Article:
"Tigers live in the jungle." Any two year old can tell you that. But the two year old will probably not know how close we had come to not having any tigers in our jungles. In 2008 we had only about 1400 individuals in the wild. Since then, because of various conservation efforts, the population has shown an increase and stands at 2226 as per the 2014 survey. Though this is a good sign, we still have a long way to go. 

In ancient times, humans truly believed that they were the center of the Universe. To their eyes it seemed that the sun and the moon revolve around the Earth. While such theories were challenged and disproved ages ago, at the subconscious level, we still believe that the world revolves around us and our needs. So we tend to judge the value of a species just by its immediate impact on us. Since killing a tiger doesn't have a direct impact on us, we tend to look the other way.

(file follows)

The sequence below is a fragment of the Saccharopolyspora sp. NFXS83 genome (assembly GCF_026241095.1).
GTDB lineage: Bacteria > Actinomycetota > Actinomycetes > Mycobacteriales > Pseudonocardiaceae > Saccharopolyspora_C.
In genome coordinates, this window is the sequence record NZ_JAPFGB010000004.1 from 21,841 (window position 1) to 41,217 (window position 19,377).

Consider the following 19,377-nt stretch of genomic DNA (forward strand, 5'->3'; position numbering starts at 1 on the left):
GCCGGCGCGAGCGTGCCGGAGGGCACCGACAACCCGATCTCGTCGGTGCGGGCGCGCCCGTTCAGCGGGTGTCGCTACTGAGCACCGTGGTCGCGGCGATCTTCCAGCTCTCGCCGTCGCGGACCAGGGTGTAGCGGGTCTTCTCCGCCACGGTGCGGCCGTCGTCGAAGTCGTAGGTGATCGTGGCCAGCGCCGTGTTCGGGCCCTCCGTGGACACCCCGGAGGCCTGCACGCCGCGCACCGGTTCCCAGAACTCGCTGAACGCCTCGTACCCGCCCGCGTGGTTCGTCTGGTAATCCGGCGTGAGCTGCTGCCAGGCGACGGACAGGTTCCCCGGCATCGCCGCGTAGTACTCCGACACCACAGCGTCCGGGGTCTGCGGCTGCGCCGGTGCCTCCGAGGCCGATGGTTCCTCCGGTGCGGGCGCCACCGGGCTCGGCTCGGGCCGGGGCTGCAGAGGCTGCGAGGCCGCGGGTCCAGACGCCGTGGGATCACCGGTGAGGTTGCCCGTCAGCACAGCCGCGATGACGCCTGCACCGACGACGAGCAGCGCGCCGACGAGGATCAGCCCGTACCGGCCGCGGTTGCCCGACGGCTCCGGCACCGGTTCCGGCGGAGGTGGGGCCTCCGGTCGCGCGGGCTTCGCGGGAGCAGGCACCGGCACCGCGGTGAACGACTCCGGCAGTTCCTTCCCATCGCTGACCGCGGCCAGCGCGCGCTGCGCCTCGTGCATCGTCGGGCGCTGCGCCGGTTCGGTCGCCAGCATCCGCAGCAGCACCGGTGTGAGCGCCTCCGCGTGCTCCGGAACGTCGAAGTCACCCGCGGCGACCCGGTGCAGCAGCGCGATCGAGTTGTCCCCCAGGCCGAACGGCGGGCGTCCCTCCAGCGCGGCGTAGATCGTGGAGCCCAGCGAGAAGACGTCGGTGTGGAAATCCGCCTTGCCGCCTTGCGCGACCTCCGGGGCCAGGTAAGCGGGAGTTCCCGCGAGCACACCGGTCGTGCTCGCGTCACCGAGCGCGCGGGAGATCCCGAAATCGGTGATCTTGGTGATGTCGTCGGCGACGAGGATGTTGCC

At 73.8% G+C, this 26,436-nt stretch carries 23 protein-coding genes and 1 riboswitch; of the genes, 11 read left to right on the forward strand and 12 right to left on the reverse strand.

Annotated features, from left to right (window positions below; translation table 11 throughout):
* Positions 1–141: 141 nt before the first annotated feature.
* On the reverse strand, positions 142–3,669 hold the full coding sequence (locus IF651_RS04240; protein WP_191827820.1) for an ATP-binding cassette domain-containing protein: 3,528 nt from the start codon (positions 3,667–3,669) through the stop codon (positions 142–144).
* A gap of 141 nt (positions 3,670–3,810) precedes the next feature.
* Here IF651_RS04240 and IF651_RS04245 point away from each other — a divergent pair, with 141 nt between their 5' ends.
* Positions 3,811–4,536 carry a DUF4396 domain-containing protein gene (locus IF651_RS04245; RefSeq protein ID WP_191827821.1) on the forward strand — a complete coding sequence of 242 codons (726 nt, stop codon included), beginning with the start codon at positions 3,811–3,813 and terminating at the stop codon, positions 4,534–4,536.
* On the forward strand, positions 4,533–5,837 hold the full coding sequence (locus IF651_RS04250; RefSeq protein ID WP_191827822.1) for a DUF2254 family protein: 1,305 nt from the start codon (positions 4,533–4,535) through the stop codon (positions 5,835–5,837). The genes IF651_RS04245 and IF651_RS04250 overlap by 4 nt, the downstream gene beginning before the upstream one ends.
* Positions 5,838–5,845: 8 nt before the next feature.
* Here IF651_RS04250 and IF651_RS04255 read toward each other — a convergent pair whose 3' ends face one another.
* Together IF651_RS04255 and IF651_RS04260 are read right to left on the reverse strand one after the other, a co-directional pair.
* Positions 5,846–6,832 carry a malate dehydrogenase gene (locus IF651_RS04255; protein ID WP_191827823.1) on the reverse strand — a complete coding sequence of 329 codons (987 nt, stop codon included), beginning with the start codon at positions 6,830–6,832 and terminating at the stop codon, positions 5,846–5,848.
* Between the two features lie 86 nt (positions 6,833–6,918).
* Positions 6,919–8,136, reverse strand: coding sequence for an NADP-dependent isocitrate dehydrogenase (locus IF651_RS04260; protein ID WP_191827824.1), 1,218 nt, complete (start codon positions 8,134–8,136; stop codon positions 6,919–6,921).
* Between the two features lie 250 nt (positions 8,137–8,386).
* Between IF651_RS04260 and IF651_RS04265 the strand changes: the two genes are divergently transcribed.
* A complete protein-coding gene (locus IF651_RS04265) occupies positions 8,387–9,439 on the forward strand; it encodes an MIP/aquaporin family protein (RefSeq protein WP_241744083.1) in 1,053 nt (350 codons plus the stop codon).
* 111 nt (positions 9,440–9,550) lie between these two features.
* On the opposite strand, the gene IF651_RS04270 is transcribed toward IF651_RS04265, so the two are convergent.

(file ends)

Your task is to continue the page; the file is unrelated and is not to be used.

However, nothing can be farther from the truth. The death of a tiger does have an impact on us. Tiger is the apex predator in a jungle. In fact it is the only natural predator capable of keeping the populations of large antelopes and deer, such as Nilgai and Sambhar, in check. This was proved by the fact that as the populations of tiger plummeted, Nilgais proliferated and now they have been branded as "vermin". And with the unexpected rise in the population of herbivores, the pressure on trees and vegetation increases. You can probably guess where this is headed.